PLANS to build 12 houses in Queensbury had to be altered after the police raised concerns that the design could encourage crime.

The scheme, which would mean four large detached homes and a row of eight townhouses were built at Long Lane, is set to be approved by a planning committee next week, despite objectors' concerns that the homes are too big and will block views.

The plans had to be altered by developer Eco Windows, after West Yorkshire Police raised concerns about a private shared footpath which had been drawn into the scheme.

The footpath would have run along the back of the townhouses to allow the householders to take their bins in and out of their back gardens.

But Lisa Reardon, architectural liaison officer for West Yorkshire Police, wrote to Bradford Council planners saying such shared footpaths could attract criminals or cause grievances between neighbours.

She said: "We do have some areas across the district where some neighbours use these footpath areas for flytipping, which causes neighbour disputes.

"If the gate is left open or unlocked, it allows any potential offender to enter this area and attempt entry into the gardens."

The scheme has since been redesigned, with this footpath removed, a new council report shows.

As such, the planning application is recommended for approval at a meeting of the Council's Regulatory and Appeals Committee on Tuesday.

The planning application has attracted eight objections, with most people saying the homes are too large.

The eight townhouses are all three storeys high, with three bedrooms each.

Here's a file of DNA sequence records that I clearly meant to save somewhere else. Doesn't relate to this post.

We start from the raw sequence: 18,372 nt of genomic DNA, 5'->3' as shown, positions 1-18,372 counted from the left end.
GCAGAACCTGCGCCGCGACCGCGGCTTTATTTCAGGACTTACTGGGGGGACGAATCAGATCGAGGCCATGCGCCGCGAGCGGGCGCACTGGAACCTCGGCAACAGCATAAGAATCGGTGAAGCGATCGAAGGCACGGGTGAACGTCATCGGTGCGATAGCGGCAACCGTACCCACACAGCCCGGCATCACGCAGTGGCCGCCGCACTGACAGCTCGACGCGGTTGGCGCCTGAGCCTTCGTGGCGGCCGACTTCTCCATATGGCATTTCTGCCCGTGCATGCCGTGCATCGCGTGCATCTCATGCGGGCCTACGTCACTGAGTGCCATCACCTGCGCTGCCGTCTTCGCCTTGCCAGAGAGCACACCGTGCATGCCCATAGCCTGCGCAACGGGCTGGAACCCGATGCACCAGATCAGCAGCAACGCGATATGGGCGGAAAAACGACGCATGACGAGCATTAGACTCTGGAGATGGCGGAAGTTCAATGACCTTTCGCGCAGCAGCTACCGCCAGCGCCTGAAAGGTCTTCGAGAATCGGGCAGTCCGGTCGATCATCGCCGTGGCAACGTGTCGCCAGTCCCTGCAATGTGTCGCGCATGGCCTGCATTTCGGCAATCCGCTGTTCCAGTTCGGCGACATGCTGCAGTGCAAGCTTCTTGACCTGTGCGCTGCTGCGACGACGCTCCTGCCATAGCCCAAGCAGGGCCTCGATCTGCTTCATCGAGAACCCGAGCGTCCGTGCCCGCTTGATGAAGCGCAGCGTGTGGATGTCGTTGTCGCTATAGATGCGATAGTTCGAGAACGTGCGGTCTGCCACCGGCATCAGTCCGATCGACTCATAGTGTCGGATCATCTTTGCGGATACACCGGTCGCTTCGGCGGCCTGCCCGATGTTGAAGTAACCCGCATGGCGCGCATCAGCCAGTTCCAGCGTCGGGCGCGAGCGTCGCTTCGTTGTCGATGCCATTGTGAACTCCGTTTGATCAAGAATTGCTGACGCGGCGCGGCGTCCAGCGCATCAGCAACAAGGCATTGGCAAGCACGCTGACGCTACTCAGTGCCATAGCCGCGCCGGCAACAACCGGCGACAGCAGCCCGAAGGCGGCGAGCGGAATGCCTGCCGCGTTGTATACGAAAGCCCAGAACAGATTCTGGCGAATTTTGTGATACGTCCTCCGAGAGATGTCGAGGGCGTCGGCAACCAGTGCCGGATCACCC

Three of the detached homes would be two-and-a-half storeys high, with five bedrooms each.

And the largest home is a two-and-a-half storey detached house with six bedrooms, five bathrooms, a TV room and a gym.

Richard Kent, of Burwood Drive, wrote to planners saying: "We moved into the Burwood Heights development 18 months ago and currently have a superb view looking into Shibden Valley.

"The proposed development would block any view we will have into the valley as well as many of my neighbours, especially due to the height of the houses being proposed."

And in another written objection, Carol Cawood, of The Pickerings, said: "For goodness sake! Aren't there enough houses being built and have been built already without the addition of more in the Long Lane area?

"The increase in traffic, both vehicular and pedestrian, is at choking point on Long Lane. How much more can one lane take?"

The patch of land at Long Lane once contained a large house in extensive gardens, but this has been demolished.

Earlier outline plans for nine homes on the site were approved in 2013.e Regulatory and Appeals Committee meets at City Hall's banqueting hall from 10am.